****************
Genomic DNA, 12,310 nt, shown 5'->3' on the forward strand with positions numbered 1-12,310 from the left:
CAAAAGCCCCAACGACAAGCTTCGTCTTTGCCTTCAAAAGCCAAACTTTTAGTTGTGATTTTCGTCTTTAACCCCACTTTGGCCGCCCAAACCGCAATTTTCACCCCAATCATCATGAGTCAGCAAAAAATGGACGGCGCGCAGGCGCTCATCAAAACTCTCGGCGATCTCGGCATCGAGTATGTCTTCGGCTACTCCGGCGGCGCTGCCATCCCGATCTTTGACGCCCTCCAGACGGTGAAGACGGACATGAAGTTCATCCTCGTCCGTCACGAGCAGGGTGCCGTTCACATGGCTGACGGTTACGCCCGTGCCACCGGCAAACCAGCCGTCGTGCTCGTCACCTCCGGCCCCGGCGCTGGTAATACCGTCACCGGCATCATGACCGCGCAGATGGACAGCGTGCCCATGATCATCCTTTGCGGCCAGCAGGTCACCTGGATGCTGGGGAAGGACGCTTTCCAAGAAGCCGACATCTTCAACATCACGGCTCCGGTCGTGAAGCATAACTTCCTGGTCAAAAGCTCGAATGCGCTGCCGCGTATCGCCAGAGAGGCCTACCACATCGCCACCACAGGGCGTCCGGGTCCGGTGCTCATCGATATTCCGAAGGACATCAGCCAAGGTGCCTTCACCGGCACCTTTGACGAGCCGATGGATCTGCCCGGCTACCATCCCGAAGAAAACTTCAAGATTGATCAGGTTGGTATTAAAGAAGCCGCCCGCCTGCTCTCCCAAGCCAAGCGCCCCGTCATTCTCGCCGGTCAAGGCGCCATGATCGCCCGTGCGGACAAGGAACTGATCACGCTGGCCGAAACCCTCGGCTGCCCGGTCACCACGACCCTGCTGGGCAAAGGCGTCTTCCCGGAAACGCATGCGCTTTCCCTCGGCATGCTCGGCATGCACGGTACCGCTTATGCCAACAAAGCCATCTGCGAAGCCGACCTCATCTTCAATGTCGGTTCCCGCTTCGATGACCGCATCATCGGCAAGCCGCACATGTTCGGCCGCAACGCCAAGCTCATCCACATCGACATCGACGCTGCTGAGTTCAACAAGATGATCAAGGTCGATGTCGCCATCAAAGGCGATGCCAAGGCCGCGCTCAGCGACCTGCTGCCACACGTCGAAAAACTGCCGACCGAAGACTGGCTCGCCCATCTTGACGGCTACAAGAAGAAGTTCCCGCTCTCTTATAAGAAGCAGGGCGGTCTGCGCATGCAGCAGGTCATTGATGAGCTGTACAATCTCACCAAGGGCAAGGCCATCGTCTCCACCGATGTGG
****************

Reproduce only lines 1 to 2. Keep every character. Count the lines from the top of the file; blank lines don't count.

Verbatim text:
Genomic DNA, 12,310 nt, shown 5'->3' on the forward strand with positions numbered 1-12,310 from the left:
CAAAAGCCCCAACGACAAGCTTCGTCTTTGCCTTCAAAAGCCAAACTTTTAGTTGTGATTTTCGTCTTTAACCCCACTTTGGCCGCCCAAACCGCAATTTTCACCCCAATCATCATGAGTCAGCAAAAAATGGACGGCGCGCAGGCGCTCATCAAAACTCTCGGCGATCTCGGCATCGAGTATGTCTTCGGCTACTCCGGCGGCGCTGCCATCCCGATCTTTGACGCCCTCCAGACGGTGAAGACGGACATGAAGTTCATCCTCGTCCGTCACGAGCAGGGTGCCGTTCACATGGCTGACGGTTACGCCCGTGCCACCGGCAAACCAGCCGTCGTGCTCGTCACCTCCGGCCCCGGCGCTGGTAATACCGTCACCGGCATCATGACCGCGCAGATGGACAGCGTGCCCATGATCATCCTTTGCGGCCAGCAGGTCACCTGGATGCTGGGGAAGGACGCTTTCCAAGAAGCCGACATCTTCAACATCACGGCTCCGGTCGTGAAGCATAACTTCCTGGTCAAAAGCTCGAATGCGCTGCCGCGTATCGCCAGAGAGGCCTACCACATCGCCACCACAGGGCGTCCGGGTCCGGTGCTCATCGATATTCCGAAGGACATCAGCCAAGGTGCCTTCACCGGCACCTTTGACGAGCCGATGGATCTGCCCGGCTACCATCCCGAAGAAAACTTCAAGATTGATCAGGTTGGTATTAAAGAAGCCGCCCGCCTGCTCTCCCAAGCCAAGCGCCCCGTCATTCTCGCCGGTCAAGGCGCCATGATCGCCCGTGCGGACAAGGAACTGATCACGCTGGCCGAAACCCTCGGCTGCCCGGTCACCACGACCCTGCTGGGCAAAGGCGTCTTCCCGGAAACGCATGCGCTTTCCCTCGGCATGCTCGGCATGCACGGTACCGCTTATGCCAACAAAGCCATCTGCGAAGCCGACCTCATCTTCAATGTCGGTTCCCGCTTCGATGACCGCATCATCGGCAAGCCGCACATGTTCGGCCGCAACGCCAAGCTCATCCACATCGACATCGACGCTGCTGAGTTCAACAAGATGATCAAGGTCGATGTCGCCATCAAAGGCGATGCCAAGGCCGCGCTCAGCGACCTGCTGCCACACGTCGAAAAACTGCCGACCGAAGACTGGCTCGCCCATCTTGACGGCTACAAGAAGAAGTTCCCGCTCTCTTATAAGAAGCAGGGCGGTCTGCGCATGCAGCAGGTCATTGATGAGCTGTACAATCTCACCAAGGGCAAGGCCATCGTCTCCACCGATGTGG